The quality of sound is borderline perfect, and this is the model you are going to put on the top of your shopping list if you want the best of the best.

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There are essentially four dynamic controls to work with and one switch that lets you choose different modes. This guitar pedal has four knobs, plus a three-way switch, and features selectable effects variations.

  • RISE TIME: This knob controls the time it takes for the vibrato to reach the specified depth.
  • SPEED: The SPEED knob determines the time between the peaks of the vibrato.
  • DEPTH: The Depth knob controls the intensity of the vibrato.
  • TONE: By adjusting the tone, you change the effects emphasis on high and low frequencies. Turn the knob fully clockwise and use the pedal in Latch mode to emulate a Leslie type effect.

The toggles switch handles the three modes: classic vibrato, TonePrint, or Latch.

  • Vibrato: This is the regular mode. Here the BYPASS switch works as the effect on/off.
  • Latch: In this mode, the effect is only active when you press and hold the BYPASS switch. As soon as you release the switch, the effect is turned off again.
  • TonePrint: This mode allows you for uploading and uses different TonePrints configurations to your pedal.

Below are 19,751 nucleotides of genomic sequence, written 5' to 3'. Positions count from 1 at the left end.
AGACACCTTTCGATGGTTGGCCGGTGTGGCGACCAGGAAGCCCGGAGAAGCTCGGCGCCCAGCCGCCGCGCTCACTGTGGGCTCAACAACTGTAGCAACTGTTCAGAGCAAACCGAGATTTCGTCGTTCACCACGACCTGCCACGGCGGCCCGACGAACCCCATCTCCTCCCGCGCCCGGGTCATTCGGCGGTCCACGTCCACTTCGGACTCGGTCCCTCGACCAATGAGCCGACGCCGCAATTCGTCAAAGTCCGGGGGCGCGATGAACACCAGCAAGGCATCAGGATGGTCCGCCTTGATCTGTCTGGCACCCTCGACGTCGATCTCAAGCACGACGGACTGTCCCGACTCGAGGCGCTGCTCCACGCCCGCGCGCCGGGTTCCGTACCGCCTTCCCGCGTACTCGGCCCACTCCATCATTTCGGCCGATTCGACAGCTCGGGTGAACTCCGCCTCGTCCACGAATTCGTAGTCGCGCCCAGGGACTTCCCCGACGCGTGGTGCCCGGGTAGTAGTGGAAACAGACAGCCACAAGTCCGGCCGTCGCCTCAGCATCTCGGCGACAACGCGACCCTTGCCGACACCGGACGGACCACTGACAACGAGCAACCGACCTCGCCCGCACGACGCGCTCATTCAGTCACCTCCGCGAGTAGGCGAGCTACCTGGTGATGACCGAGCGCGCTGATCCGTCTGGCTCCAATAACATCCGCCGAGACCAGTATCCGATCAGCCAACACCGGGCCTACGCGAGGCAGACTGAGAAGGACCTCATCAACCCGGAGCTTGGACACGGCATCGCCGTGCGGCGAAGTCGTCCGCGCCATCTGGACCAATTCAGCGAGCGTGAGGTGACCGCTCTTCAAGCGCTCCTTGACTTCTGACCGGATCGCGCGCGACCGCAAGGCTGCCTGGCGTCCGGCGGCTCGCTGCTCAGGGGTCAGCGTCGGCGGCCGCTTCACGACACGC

The Shaker’s Latch function is able to add vibrato when and where you want it; the Shaker can be loaded with customized TonePrints.

You can import many new custom ‘tunings’ for the pedal thanks to the pedal USB connector. Then you can store them in a particular onboard memory slot selecting the TonePrint position of the pedal’s three-way switch.

The latch function is excellent for adding vibrato just where and when you want it. The Rise Time knob determines how long it takes for the vibrato to reach its specified depth to provide the full effect.

Inside the Shaker, there’s a DIP switch to manage the Bypass mode. This dip-switch switches between the default True Bypass mode and the Buffered Bypass mode:

  • True Bypass: It gives absolutely no coloration of tone when the pedal is bypassed.
  • Buffered Bypass: If you use several pedals on your board and a long cable between your guitar and the first pedal. The best solution would be to activate the buffered bypass in the first and last pedal of the signal chain.

You’ll love this:

  1. A cool effect that deserves to be heard as much as other modulation effects.
  2. The Shaker offers cool vibrato sounds and can do a pretty good rotary speaker emulation.
  3. It is designed to be fast and easy to use.
  4. The Shaker can be loaded with customized TonePrints.

You might not like this:

  1. Some guitar players still don’t recognize the full potential of TonePrint technology.

PROS

CONS

#4. Behringer Ultra Vibrato UV300

When you want a vibrato pedal that adds some cool retro sounding effect to your playing with a low budget, the Behringer Ultra Vibrato UV300 is the right choice for you.